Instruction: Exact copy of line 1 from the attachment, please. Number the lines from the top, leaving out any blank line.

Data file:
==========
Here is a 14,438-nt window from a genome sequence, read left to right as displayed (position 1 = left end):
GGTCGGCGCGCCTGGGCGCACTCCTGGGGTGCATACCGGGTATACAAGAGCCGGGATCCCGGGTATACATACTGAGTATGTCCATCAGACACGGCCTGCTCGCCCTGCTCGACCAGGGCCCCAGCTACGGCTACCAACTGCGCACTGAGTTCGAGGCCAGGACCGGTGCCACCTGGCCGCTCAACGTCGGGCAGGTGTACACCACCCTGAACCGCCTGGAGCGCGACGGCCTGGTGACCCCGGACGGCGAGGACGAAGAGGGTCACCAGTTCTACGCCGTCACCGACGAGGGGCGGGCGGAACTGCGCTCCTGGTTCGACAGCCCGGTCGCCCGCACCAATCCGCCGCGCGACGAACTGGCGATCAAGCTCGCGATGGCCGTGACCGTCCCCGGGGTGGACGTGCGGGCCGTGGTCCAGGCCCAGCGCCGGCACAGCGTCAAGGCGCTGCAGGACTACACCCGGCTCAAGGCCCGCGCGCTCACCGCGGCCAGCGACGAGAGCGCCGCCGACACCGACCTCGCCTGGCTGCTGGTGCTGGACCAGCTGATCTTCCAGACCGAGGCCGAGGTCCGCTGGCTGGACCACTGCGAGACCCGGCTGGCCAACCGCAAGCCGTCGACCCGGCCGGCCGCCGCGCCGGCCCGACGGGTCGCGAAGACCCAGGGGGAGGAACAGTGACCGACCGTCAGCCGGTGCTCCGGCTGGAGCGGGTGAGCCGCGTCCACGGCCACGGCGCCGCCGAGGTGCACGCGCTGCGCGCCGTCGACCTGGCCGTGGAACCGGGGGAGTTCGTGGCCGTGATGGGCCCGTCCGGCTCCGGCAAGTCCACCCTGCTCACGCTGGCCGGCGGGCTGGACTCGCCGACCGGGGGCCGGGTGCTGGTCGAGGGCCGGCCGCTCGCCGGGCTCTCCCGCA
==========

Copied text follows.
Here is a 14,438-nt window from a genome sequence, read left to right as displayed (position 1 = left end):